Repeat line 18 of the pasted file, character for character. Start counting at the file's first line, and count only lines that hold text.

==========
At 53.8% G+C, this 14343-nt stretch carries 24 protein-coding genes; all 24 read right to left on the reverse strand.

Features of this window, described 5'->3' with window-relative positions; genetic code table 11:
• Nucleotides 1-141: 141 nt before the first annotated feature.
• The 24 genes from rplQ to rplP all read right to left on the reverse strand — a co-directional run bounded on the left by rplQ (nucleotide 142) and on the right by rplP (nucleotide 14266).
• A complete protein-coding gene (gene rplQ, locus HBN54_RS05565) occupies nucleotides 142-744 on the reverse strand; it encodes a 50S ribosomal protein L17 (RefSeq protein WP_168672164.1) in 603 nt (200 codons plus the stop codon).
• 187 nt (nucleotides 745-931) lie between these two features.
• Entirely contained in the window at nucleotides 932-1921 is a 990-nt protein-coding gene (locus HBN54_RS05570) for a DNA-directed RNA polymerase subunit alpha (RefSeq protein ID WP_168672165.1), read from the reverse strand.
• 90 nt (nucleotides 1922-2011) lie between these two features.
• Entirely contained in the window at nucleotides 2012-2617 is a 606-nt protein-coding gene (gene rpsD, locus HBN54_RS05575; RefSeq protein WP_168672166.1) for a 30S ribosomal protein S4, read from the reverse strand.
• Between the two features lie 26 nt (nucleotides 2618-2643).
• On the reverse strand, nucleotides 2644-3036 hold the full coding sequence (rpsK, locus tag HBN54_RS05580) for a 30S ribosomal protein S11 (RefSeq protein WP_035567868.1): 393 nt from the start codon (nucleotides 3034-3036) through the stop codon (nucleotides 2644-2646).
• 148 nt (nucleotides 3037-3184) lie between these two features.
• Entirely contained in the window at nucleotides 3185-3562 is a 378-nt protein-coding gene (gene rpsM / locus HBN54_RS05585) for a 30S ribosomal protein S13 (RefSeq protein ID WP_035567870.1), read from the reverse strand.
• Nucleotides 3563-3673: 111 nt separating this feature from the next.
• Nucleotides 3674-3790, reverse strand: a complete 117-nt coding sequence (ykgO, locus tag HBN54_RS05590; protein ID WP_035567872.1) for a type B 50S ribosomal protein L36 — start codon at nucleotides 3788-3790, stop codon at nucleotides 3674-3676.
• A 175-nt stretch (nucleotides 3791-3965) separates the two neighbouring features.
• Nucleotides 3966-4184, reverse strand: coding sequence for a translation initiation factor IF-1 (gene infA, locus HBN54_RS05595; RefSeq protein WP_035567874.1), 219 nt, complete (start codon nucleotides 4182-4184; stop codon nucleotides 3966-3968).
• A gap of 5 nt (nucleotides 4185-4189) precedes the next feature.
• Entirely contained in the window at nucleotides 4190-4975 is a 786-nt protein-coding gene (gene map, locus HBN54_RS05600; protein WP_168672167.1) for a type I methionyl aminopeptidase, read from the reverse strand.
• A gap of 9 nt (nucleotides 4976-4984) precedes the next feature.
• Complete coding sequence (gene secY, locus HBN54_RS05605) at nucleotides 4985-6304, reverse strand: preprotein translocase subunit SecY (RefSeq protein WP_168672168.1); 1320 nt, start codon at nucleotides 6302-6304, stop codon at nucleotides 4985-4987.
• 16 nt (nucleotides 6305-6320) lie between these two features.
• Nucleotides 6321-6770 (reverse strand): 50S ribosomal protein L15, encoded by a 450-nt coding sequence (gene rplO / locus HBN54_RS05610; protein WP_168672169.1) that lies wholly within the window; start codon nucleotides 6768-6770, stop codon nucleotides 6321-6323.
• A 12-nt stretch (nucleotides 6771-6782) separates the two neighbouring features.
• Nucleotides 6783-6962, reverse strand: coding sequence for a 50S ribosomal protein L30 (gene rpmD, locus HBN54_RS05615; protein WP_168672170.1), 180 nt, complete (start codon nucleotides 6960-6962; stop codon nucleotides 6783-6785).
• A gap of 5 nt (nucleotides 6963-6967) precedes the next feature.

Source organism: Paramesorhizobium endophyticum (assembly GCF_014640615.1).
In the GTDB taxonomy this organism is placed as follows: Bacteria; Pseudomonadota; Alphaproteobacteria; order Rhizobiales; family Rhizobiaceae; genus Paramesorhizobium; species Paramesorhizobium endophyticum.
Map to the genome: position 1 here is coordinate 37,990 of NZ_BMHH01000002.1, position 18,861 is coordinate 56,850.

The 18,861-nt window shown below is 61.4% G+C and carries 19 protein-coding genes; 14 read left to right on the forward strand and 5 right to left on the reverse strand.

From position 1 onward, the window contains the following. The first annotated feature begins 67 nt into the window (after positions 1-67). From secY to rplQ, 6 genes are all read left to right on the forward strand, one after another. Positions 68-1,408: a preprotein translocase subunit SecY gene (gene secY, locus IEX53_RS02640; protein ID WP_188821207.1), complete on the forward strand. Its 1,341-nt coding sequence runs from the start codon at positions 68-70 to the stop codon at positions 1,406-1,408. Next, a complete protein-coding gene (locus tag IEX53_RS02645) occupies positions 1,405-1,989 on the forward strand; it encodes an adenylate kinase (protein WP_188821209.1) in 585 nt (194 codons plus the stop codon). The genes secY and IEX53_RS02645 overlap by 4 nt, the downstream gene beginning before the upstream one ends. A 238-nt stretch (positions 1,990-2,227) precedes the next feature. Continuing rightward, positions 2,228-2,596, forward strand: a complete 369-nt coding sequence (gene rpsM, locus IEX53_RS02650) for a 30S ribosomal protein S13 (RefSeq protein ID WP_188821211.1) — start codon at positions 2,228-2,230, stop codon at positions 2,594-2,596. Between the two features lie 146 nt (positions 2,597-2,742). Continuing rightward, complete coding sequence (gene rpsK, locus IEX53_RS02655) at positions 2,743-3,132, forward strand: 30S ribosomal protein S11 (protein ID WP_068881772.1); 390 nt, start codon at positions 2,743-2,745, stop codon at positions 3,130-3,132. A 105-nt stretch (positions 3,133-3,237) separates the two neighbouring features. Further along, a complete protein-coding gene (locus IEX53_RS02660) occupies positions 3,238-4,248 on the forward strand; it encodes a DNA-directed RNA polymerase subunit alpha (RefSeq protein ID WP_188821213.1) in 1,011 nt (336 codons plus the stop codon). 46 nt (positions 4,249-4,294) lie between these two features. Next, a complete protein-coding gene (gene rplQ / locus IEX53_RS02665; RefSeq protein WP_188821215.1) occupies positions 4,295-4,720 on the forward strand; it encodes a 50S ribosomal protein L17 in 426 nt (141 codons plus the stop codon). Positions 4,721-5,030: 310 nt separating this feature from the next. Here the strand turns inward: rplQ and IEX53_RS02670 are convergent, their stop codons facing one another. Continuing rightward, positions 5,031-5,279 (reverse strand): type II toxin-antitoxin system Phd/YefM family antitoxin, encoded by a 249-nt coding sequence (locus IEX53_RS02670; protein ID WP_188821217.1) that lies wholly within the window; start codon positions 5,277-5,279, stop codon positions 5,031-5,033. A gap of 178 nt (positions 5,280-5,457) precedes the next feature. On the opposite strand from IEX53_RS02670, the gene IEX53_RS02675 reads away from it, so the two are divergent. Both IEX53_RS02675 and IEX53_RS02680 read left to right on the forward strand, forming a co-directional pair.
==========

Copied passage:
• A gap of 5 nt (nucleotides 4185-4189) precedes the next feature.